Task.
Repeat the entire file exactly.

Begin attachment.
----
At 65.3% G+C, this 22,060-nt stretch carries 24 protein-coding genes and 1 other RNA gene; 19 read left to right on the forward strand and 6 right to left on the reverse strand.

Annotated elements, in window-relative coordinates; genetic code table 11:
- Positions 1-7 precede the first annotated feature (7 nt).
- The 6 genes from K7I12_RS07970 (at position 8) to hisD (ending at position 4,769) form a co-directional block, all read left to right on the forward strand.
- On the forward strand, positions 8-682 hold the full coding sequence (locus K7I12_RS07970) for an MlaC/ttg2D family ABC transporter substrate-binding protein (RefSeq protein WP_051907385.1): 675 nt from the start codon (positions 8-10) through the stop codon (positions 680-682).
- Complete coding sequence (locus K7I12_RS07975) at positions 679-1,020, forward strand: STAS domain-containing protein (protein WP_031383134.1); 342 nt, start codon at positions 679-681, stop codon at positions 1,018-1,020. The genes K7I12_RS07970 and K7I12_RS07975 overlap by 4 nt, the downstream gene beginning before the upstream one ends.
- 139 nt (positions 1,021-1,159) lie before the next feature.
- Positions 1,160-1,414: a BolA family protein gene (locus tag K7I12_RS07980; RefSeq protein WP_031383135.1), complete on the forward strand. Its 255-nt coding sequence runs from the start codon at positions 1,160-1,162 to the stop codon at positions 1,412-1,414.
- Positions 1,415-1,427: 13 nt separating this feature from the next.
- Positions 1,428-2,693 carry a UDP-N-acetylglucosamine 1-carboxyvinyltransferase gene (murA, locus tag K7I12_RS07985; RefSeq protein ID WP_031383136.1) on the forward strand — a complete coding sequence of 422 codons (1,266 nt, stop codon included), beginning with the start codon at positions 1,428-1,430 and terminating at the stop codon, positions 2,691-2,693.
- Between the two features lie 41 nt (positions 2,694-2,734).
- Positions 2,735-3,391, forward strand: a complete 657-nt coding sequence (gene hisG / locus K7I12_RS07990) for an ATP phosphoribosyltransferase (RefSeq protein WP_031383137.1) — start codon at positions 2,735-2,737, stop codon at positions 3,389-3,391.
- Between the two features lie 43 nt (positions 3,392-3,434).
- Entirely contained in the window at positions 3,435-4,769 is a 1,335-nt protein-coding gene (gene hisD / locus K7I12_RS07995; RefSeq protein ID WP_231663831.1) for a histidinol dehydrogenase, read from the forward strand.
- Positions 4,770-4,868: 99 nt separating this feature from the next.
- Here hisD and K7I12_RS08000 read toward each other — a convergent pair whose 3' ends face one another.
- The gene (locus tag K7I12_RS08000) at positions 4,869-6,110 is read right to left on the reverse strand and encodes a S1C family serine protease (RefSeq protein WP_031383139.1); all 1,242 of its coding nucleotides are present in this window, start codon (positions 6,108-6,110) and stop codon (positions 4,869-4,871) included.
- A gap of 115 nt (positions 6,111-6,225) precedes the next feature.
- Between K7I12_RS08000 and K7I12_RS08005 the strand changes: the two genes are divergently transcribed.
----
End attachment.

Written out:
At 65.3% G+C, this 22,060-nt stretch carries 24 protein-coding genes and 1 other RNA gene; 19 read left to right on the forward strand and 6 right to left on the reverse strand.

Annotated elements, in window-relative coordinates; genetic code table 11:
- Positions 1-7 precede the first annotated feature (7 nt).
- The 6 genes from K7I12_RS07970 (at position 8) to hisD (ending at position 4,769) form a co-directional block, all read left to right on the forward strand.
- On the forward strand, positions 8-682 hold the full coding sequence (locus K7I12_RS07970) for an MlaC/ttg2D family ABC transporter substrate-binding protein (RefSeq protein WP_051907385.1): 675 nt from the start codon (positions 8-10) through the stop codon (positions 680-682).
- Complete coding sequence (locus K7I12_RS07975) at positions 679-1,020, forward strand: STAS domain-containing protein (protein WP_031383134.1); 342 nt, start codon at positions 679-681, stop codon at positions 1,018-1,020. The genes K7I12_RS07970 and K7I12_RS07975 overlap by 4 nt, the downstream gene beginning before the upstream one ends.
- 139 nt (positions 1,021-1,159) lie before the next feature.
- Positions 1,160-1,414: a BolA family protein gene (locus tag K7I12_RS07980; RefSeq protein WP_031383135.1), complete on the forward strand. Its 255-nt coding sequence runs from the start codon at positions 1,160-1,162 to the stop codon at positions 1,412-1,414.
- Positions 1,415-1,427: 13 nt separating this feature from the next.
- Positions 1,428-2,693 carry a UDP-N-acetylglucosamine 1-carboxyvinyltransferase gene (murA, locus tag K7I12_RS07985; RefSeq protein ID WP_031383136.1) on the forward strand — a complete coding sequence of 422 codons (1,266 nt, stop codon included), beginning with the start codon at positions 1,428-1,430 and terminating at the stop codon, positions 2,691-2,693.
- Between the two features lie 41 nt (positions 2,694-2,734).
- Positions 2,735-3,391, forward strand: a complete 657-nt coding sequence (gene hisG / locus K7I12_RS07990) for an ATP phosphoribosyltransferase (RefSeq protein WP_031383137.1) — start codon at positions 2,735-2,737, stop codon at positions 3,389-3,391.
- Between the two features lie 43 nt (positions 3,392-3,434).
- Entirely contained in the window at positions 3,435-4,769 is a 1,335-nt protein-coding gene (gene hisD / locus K7I12_RS07995; RefSeq protein ID WP_231663831.1) for a histidinol dehydrogenase, read from the forward strand.
- Positions 4,770-4,868: 99 nt separating this feature from the next.
- Here hisD and K7I12_RS08000 read toward each other — a convergent pair whose 3' ends face one another.
- The gene (locus tag K7I12_RS08000) at positions 4,869-6,110 is read right to left on the reverse strand and encodes a S1C family serine protease (RefSeq protein WP_031383139.1); all 1,242 of its coding nucleotides are present in this window, start codon (positions 6,108-6,110) and stop codon (positions 4,869-4,871) included.
- A gap of 115 nt (positions 6,111-6,225) precedes the next feature.
- Between K7I12_RS08000 and K7I12_RS08005 the strand changes: the two genes are divergently transcribed.